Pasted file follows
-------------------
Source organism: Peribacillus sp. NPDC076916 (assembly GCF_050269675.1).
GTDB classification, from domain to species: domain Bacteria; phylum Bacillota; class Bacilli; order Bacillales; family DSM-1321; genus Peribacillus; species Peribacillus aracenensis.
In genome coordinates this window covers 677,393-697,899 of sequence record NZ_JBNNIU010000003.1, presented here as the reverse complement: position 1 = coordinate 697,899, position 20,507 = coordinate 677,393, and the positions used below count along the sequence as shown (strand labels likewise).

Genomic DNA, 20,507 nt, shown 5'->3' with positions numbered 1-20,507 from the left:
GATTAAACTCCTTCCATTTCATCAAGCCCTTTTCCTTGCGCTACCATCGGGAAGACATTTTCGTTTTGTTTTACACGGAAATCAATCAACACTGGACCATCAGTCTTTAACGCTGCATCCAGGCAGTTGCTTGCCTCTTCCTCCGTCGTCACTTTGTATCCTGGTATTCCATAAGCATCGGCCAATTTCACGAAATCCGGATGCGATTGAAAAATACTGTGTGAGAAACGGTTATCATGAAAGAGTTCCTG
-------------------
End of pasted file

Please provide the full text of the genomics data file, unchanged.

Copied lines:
Source organism: Peribacillus sp. NPDC076916 (assembly GCF_050269675.1).
GTDB classification, from domain to species: domain Bacteria; phylum Bacillota; class Bacilli; order Bacillales; family DSM-1321; genus Peribacillus; species Peribacillus aracenensis.
In genome coordinates this window covers 677,393-697,899 of sequence record NZ_JBNNIU010000003.1, presented here as the reverse complement: position 1 = coordinate 697,899, position 20,507 = coordinate 677,393, and the positions used below count along the sequence as shown (strand labels likewise).

Genomic DNA, 20,507 nt, shown 5'->3' with positions numbered 1-20,507 from the left:
GATTAAACTCCTTCCATTTCATCAAGCCCTTTTCCTTGCGCTACCATCGGGAAGACATTTTCGTTTTGTTTTACACGGAAATCAATCAACACTGGACCATCAGTCTTTAACGCTGCATCCAGGCAGTTGCTTGCCTCTTCCTCCGTCGTCACTTTGTATCCTGGTATTCCATAAGCATCGGCCAATTTCACGAAATCCGGATGCGATTGAAAAATACTGTGTGAGAAACGGTTATCATGAAAGAGTTCCTG